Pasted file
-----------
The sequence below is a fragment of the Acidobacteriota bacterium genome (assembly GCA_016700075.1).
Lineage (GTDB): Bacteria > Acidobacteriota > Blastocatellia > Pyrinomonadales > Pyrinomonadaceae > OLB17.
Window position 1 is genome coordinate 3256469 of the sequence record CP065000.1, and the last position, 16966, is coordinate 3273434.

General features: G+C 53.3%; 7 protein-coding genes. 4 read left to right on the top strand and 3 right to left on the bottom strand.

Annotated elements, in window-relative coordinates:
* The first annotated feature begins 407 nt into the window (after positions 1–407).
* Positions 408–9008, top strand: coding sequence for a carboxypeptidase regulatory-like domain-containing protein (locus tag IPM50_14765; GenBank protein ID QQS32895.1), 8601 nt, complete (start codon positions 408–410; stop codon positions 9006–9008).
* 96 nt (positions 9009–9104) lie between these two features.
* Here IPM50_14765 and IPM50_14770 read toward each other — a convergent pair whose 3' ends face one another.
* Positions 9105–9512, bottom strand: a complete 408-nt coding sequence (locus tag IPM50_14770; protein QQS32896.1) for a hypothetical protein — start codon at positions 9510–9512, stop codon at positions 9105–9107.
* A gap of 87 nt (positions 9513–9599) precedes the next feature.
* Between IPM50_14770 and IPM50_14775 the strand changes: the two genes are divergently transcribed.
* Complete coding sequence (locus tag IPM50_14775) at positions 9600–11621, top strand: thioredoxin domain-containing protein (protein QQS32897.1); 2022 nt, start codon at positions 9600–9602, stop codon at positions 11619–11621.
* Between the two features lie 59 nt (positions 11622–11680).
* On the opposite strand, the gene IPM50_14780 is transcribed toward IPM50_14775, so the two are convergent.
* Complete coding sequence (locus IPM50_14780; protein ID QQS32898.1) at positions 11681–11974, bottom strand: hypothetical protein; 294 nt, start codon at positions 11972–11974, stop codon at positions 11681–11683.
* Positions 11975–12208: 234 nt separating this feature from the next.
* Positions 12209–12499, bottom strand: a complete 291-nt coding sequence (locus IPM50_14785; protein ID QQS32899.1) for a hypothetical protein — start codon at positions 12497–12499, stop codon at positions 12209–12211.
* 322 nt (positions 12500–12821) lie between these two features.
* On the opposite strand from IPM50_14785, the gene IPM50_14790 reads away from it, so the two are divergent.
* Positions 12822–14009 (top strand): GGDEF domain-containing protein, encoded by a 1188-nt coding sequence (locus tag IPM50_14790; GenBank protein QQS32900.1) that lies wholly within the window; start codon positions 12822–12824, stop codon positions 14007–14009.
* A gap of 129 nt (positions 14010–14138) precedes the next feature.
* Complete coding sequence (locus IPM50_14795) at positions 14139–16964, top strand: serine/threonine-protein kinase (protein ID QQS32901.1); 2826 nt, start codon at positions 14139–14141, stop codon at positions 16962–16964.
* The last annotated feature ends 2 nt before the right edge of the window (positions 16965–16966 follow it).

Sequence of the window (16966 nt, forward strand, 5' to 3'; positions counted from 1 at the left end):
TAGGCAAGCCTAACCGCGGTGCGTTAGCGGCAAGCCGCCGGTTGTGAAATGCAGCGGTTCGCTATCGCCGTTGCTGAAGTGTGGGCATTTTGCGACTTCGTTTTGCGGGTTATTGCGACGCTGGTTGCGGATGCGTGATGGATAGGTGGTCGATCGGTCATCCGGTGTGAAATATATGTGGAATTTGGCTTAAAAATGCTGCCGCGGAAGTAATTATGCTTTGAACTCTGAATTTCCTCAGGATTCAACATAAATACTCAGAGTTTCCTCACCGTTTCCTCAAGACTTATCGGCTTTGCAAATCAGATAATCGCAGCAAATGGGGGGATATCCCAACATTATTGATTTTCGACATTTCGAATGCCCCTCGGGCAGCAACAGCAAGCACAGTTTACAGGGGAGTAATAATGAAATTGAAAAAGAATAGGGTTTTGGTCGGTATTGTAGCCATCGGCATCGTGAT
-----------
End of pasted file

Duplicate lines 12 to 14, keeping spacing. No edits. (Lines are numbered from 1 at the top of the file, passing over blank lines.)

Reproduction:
* Between IPM50_14770 and IPM50_14775 the strand changes: the two genes are divergently transcribed.
* Complete coding sequence (locus tag IPM50_14775) at positions 9600–11621, top strand: thioredoxin domain-containing protein (protein QQS32897.1); 2022 nt, start codon at positions 9600–9602, stop codon at positions 11619–11621.
* Between the two features lie 59 nt (positions 11622–11680).